I awoke this morning to a kind of bodily revolt. Even wrapping myself around a large mug of coffee genuinely couldn’t seem to keep my eyes open, and I ended up dozing on the couch, coffee still in hand.
Fortunately (or perhaps unfortunately) I’d mistakenly set my alarm twice, half an hour apart, so my phone managed to rattle me from my slumber within a few minutes. And I didn’t spill my coffee all over myself. It was always going to be a hard day to have a wedding.
The rain has been insistent over the past few days. Not enough to be a flood, but enough to constantly remind one of its presence. Even if it held off today (and there appeared little hope of that) the grass was soaked, and having the lawns mowed during a break in the weather two days ago had just left it full of soft pats of clippings… and still too long. It’s spring. The grass is growing.
I’d met this bridal couple a few months ago when they came in for a site meeting. They were nice, but their respective parents were very involved in the event (which is so often unhelpful from an Event Manager’s perspective). It is always so much easier for us to have one point of contact. Events run by a committee (especially a committee of people who don’t ordinarily run events) seldom work. They just end up being a mash of different people’s egos and desires to exercise power. Already, I knew that the bride’s family wanted tight controls on the bar tab, while the groom’s family (being mostly cops) wanted to drink. A lot.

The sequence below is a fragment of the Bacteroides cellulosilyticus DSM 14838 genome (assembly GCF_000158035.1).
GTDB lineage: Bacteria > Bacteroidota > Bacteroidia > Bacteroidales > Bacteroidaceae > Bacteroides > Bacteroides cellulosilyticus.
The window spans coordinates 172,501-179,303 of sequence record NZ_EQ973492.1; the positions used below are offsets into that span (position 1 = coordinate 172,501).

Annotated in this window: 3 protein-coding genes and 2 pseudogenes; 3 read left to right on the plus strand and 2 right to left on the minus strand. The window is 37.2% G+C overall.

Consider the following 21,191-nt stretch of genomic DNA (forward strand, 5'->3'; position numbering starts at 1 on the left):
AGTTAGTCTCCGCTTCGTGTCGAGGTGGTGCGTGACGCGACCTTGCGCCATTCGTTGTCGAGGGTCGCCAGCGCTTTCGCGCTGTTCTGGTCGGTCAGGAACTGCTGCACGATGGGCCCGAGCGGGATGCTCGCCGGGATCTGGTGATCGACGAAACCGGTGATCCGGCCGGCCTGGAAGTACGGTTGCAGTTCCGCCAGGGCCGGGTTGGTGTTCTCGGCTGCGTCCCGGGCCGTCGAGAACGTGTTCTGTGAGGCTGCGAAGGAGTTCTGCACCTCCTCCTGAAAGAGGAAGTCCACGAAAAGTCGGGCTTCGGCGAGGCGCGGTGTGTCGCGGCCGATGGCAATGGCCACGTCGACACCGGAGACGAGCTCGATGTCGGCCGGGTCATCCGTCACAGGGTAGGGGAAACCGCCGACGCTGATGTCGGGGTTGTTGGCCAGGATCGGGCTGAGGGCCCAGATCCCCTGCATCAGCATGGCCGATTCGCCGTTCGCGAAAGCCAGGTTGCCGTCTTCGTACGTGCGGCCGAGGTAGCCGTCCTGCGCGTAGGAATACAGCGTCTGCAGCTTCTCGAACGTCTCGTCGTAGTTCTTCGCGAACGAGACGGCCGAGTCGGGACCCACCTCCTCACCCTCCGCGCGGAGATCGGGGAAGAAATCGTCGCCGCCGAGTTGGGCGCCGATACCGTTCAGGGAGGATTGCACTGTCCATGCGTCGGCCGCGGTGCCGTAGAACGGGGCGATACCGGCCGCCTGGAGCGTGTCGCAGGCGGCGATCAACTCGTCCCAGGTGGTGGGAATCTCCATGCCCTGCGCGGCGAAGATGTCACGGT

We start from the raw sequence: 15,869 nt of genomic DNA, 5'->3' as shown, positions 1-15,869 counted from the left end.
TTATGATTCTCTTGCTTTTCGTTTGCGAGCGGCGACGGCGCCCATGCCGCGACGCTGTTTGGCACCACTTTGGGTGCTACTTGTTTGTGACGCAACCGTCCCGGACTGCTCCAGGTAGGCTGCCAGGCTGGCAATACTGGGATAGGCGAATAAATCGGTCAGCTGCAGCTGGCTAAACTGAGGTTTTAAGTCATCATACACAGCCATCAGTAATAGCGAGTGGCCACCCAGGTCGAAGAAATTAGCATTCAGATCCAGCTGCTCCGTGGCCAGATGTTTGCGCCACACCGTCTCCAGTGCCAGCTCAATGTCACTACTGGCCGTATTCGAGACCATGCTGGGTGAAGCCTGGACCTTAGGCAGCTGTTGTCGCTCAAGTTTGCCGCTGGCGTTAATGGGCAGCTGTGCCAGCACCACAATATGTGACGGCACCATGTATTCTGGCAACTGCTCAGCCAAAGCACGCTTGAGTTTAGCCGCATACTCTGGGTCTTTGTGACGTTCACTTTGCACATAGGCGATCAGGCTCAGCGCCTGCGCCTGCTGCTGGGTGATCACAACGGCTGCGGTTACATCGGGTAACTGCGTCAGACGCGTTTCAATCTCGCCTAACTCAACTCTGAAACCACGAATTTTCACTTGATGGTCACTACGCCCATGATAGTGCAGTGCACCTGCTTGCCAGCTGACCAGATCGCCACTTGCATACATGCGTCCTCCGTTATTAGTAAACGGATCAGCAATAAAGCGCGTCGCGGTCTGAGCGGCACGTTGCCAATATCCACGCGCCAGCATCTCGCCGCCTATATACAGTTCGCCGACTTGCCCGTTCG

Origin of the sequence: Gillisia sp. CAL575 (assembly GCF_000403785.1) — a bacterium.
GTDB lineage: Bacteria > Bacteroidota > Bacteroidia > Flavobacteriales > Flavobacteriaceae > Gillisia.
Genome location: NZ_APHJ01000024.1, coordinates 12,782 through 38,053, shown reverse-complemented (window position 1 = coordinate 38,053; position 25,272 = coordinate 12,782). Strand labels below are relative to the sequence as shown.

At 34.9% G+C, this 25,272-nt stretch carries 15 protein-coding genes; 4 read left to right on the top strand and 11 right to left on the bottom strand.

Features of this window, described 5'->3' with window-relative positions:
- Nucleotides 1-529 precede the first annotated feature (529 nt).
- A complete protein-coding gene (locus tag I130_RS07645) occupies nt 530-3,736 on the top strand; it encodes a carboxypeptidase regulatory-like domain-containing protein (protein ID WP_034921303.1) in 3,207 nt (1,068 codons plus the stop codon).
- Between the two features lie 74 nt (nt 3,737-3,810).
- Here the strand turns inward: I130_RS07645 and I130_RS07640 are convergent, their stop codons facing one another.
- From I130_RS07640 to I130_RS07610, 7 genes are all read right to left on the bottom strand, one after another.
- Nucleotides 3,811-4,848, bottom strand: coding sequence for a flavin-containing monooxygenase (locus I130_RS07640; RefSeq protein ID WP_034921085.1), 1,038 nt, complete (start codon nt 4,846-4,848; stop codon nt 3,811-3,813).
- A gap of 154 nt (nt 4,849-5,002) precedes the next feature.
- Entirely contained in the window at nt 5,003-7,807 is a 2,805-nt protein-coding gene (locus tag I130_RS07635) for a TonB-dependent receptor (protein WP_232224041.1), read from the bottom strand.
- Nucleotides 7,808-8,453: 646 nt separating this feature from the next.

When you run events for many years, and events that often involve eating and drinking, you do get a feel for the broad stereotypes of people who tend to drink themselves into a stupor (and who want to fight the barman about the laws which prevent him from serving people in such a stupor). Lawyers. Cops. Fire Service. CEOs. White collar men and women under 25. In that order. People who tend to always get their way. People who have a really hard time with personal responsibility for their actions.
However, I had set my face to a default smile and decided that whatever happened, I would just keep grinning. One of our other managers came down to tell me that the groom’s family had been very rude and demanding with her, so we’d better watch out. Yay. The groom’s mother wanted us to somehow vacuum the lawn clippings out of the lawn. Yay. The bride’s sister (or cousin or something) wanted us to get the salt spray off windows despite the fact that it was blowing a gale off the sea. Yay. Our new head chef yelled at the kitchen hand so he quit. So the dishes started stacking up in pyramids. Yay. What’s that? The cake isn’t gluten free but the bride is? Can we just sort that out for her? Oh fuck my life.
Actually, on a scale playing with bunnies to thermonuclear war, this wedding was altogether much closer to the playing with bunnies end. The family were generally very happy and very nice. The couple were too. And it didn’t rain during the ceremony. I’ve had much worse, and much more demanding weddings. This is why most of the people who work in the wedding industry don’t stay there very long. Or they’re just to sort of people who are very good at cooing affirmations and playing kissy-face with brides while really not giving a fuck about you and your damn ugly centerpieces.
After 13 hours and 30 minutes, my body had returned to a state of revolt. My lower legs wanted to fall off. I couldn’t eat. I had a migraine. And I came home to write…
And then awoke 9 hours later unsure where I was and whether I had just dreamed that I’d been writing. Yet here is my computer. And here I am. And the cursor was flashing half way through a sentence.
What was I writing about again?
Oh, yeah. Weddings.